‘I’m a sucker for love stories’

By Our Reporter
Ria Patel

Actor Ria Patel on her awards for film Bandaid as well as the new movies she has lined up

LA based actress Ria Patel has recently been sweeping up awards for her performances. Her film Bandaid, by award winning director and writer Nidheya Suresh, earned her the Bronze Award for Best Actress (Drama) at the Best Actor Awards—New York, and won the Grand Jury Award for Best Actress at the Onrios Film Awards.

And to think that just a decade ago, if anyone had asked her if she had imagined herself winning film awards she would have looked at them in surprise. Growing up in Australia, Ria watched a lot of movies with her mother, though starring in them was something she never thought she would do.

But then came the acceptance letter from the New York Film Academy and today Ria is emerging an actress to watch out for.

Known for her work in independent films Nice, Fi Aur Me, Trey Pops and Two Paper.

Ria Patel in a still from ‘Bandaid’

In her film Trey Pops, directed by Christopher Cass, she was also awarded best actress at the Top Indie Film Awards, Best Actress—Silver—at Virgin Spring Cinefest Film Festival and an Honourable Mention at South Film and Arts Academy Festival. The film also won an award at the Florence Film Awards in Italy.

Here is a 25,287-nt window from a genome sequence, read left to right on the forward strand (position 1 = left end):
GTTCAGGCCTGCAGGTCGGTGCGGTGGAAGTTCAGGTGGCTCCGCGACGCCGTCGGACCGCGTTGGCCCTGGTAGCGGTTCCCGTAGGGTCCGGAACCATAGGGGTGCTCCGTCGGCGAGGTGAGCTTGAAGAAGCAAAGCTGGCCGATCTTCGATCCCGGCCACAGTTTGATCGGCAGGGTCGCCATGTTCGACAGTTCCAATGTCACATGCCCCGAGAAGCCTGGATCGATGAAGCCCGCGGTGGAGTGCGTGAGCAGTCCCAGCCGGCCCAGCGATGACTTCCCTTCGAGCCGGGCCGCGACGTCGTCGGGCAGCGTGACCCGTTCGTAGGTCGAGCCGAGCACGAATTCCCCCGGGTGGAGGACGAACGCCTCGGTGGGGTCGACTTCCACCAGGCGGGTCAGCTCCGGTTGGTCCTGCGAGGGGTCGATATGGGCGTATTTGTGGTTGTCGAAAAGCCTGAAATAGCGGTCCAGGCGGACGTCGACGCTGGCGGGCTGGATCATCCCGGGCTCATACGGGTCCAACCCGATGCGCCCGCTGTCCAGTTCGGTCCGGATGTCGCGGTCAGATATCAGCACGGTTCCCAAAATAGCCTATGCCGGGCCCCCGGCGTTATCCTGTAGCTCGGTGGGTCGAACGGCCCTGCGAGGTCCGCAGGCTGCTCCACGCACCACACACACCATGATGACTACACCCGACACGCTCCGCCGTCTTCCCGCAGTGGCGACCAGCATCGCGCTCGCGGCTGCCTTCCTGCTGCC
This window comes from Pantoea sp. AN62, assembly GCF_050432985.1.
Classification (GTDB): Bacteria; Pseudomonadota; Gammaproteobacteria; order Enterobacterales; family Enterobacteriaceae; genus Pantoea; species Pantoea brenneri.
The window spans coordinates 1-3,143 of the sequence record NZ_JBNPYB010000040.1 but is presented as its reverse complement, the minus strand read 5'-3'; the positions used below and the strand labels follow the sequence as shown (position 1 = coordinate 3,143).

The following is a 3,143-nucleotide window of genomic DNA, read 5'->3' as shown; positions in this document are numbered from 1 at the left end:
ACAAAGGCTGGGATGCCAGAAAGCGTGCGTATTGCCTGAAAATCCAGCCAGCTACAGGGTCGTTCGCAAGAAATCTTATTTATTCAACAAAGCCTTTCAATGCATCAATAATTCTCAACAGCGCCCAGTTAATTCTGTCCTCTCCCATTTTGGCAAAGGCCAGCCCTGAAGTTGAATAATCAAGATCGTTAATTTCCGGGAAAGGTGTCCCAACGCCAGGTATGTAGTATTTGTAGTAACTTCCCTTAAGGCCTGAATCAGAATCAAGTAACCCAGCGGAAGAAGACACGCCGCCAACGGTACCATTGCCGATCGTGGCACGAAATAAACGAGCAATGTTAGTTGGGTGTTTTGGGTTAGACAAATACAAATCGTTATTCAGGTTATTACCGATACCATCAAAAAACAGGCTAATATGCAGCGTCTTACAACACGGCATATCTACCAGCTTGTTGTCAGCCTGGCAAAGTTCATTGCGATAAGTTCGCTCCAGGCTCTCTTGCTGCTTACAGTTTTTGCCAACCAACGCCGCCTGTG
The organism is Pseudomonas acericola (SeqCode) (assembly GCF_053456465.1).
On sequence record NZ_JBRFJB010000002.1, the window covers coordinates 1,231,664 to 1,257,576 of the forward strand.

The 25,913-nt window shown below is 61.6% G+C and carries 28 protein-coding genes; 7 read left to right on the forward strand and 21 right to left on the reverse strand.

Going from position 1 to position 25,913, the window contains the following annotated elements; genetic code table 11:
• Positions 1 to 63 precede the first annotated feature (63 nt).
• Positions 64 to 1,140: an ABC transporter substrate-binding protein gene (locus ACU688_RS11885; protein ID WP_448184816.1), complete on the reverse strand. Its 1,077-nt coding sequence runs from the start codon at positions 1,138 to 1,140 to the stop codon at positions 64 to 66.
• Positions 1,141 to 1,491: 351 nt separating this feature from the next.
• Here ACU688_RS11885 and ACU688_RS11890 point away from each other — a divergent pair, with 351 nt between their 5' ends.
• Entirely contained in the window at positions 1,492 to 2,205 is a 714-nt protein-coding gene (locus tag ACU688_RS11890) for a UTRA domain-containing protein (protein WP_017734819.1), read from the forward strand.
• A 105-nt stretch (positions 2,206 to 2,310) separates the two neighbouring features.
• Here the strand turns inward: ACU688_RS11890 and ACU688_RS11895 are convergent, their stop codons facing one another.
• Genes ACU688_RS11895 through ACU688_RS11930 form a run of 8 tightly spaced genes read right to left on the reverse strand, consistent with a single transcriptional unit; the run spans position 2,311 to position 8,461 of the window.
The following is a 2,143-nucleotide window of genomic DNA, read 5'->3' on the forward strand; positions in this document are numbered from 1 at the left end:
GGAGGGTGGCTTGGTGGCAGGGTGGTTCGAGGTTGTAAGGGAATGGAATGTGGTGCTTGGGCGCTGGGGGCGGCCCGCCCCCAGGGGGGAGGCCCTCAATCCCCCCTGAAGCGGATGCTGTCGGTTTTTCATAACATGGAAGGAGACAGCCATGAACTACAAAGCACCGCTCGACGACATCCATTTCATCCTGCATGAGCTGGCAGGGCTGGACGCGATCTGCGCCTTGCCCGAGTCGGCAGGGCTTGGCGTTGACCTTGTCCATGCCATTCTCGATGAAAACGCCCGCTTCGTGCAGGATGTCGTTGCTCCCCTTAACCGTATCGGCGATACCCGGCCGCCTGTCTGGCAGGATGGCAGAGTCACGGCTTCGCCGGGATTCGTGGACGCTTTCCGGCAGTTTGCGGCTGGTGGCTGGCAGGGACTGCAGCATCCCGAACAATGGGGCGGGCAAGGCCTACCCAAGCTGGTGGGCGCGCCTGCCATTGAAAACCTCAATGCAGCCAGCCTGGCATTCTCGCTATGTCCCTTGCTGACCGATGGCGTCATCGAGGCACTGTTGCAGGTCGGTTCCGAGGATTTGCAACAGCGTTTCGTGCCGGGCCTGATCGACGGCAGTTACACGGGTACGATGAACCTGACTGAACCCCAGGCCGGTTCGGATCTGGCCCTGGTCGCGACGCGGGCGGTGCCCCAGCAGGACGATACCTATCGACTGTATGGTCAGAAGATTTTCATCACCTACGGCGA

Bandaid is an immigrant love story and Trey Pops centres around a break up and how the characters deal with it.

“I’m a sucker for love stories,” smiles the actress.

Both films are still in the film circuit and the actress has been cast in Nidheya Suresh’s next untitled venture, alongside award winning actress Kankana Chakraborty. The film follows the story of two estranged sisters trying to find their way back to each other.

“I’m excited about working with Nidheya again. She’s a wonderful director, she knew exactly what she wanted from me in Bandaid but gave me enough freedom to explore my character. I remember there was an emotional scene and I was crying and even after Nidheya called “cut”. Everyone was still quiet from the scene. It was truly moving to know that I had an impact on them.”

Ria with ‘Bandaid’ director Nidheya Suresh

Working on Trey Pops too was a memorable experience, says Ria. “Everyone was amazing. I learned so much from Christopher. My co-star Justin (Olivera) was a true sport, I was throwing things at him in the midst of the scene and he took it like a champ,” she laughs.

Ria aims to portray characters that people can empathize and go on a journey with. “Sympathy can be comforting but it’s merely someone feeling pity for you. There is still that disconnect. When you empathize, there is a stronger connection, you understand the other human,” says the actress.

Ria says she hopes to continue playing characters that people can empathize with, and award or no award, acting for her is about telling the stories of human connection and sharing that with the audience.

“It is truly heartwarming to be acknowledged for my work but in the end it’s all about elucidating the human experience,” she says.

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